# TypeScript Pick nested object

There might be some cases where we don’t want to create a new type/interface that is actually used in a different interface. Assume that we have the following interface.

export interface Person {
name: string;
age: number;
lang: string;
postalCode: number;
city: string;
street: string;
}
}

How can we pick some of these definitions?

## Utility Type Pick

TypeScript offers Utility type called “Pick”. This type picks specified properties’ types from a type/interface.

type PickPerson = Pick<Person, "name" | "age" | "address">;
const person: PickPerson = {
name: "Yuto",
age: 34,
// Type '{ name: string; age: number; lang: string; }' is not assignable to type 'PickPerson'.
// Object literal may only specify known properties, and 'lang' does not exist in type 'PickPerson'.
// lang: "ja",
city: "hoge-city",
postalCode: 12345,
street: "super-street",
},
};

There is an error on “lang” property because it is not specified in Pick type even though it exists in Person interface. This is useful when we want to pick top-level properties but it can’t be used for second-level properties.

“address” property is an object. When we want to get the definition of address property, we might want to try the following code first.

type AddressType = Pick<Person, "address">;
city: "hoge-city",
postalCode: 12345,
street: "super-street",
},
};

But this is not what we want. We want only the 3 properties without “address” property. Dot chain is not available in the string.

// Type '"address.postalCode"' does not satisfy the constraint 'keyof Person'.ts(2344)
type PostalCodeType = Pick<Person, "address.postalCode">;

## Access the property name with brackets

A nested property in interface/type can be accessed with brackets.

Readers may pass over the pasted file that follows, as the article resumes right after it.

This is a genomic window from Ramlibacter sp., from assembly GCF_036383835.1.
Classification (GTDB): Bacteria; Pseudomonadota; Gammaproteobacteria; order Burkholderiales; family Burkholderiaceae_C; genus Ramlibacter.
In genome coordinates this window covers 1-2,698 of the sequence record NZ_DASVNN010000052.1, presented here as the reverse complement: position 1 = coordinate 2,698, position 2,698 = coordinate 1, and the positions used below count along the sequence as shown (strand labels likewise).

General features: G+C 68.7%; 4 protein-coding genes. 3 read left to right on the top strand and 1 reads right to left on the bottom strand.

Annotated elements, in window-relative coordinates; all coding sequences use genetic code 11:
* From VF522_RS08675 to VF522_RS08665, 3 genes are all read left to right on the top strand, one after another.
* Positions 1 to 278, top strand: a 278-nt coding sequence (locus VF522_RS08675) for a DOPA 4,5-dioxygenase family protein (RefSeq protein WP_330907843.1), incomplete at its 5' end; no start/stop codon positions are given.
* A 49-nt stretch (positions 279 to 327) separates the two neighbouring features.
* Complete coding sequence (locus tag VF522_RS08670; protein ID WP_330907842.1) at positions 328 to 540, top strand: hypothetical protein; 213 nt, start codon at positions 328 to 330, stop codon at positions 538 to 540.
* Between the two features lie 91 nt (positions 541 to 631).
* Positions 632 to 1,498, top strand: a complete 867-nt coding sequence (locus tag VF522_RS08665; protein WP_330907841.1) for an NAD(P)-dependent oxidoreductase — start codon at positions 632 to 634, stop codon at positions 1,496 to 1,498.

type AddressType = Person["address"];
city: "hoge-city",
postalCode: 12345,
street: "super-street",
};

It gets the definition of address property. If we want to get one of the types in the address property, just add additional brackets.

type PostalCodeType = Person["address"]["postalCode"];
const postalCode: PostalCodeType = 123;

// 'errorPostalCode' is declared but its value is never read.ts(6133)
// Type 'string' is not assignable to type 'number'.ts(2322)
const errorPostalCode: PostalCodeType = "123";

The PostalCodeType is number. Therefore, string can’t be assigned.

## Get data type of an Array

Let’s try the same thing to array property.

export interface Department1 {
name: string;
members: {
name: string;
age: number;
}[];
}

type PickNestedPersons = Pick<Department1, "members">;
const person: PickNestedPersons = {
members: [{
name: "Yuto",
age: 34,
}],
};

// Type '"members.name"' does not satisfy the constraint 'keyof Department1'.ts(2344)
// type PickNestedPerson = Pick<Department1, "members.name">;

If using Pick<>, we have to add members property. The basic solution would be to extract the definition into a different type/interface.

export interface Department2 {
name: string;
members: Person[];
}

const person: Person = {
name: "Yuto",
age: 34,
lang: "ja",
city: "hoge-city",
postalCode: 12345,
street: "super-street",
}
};

The Person interface has already been defined and its definition has extra properties that are not necessary. If we want only name/age in Department1, access it with brackets and pass 0 to the index.

type PickNestedPerson = Department1["members"][0];
const person: PickNestedPerson = {
name: "Yuto",
age: 34,
};

We can define Company interface like this. If the Company interface requires all properties in Department interface, we should write in the second way, otherwise, first way.

export interface Company1 {
name: string;
departments: {
name: Department1["name"];
members: Department1["members"];
}[];
}

export interface Company2 {
name: string;
departments: Department2[];
}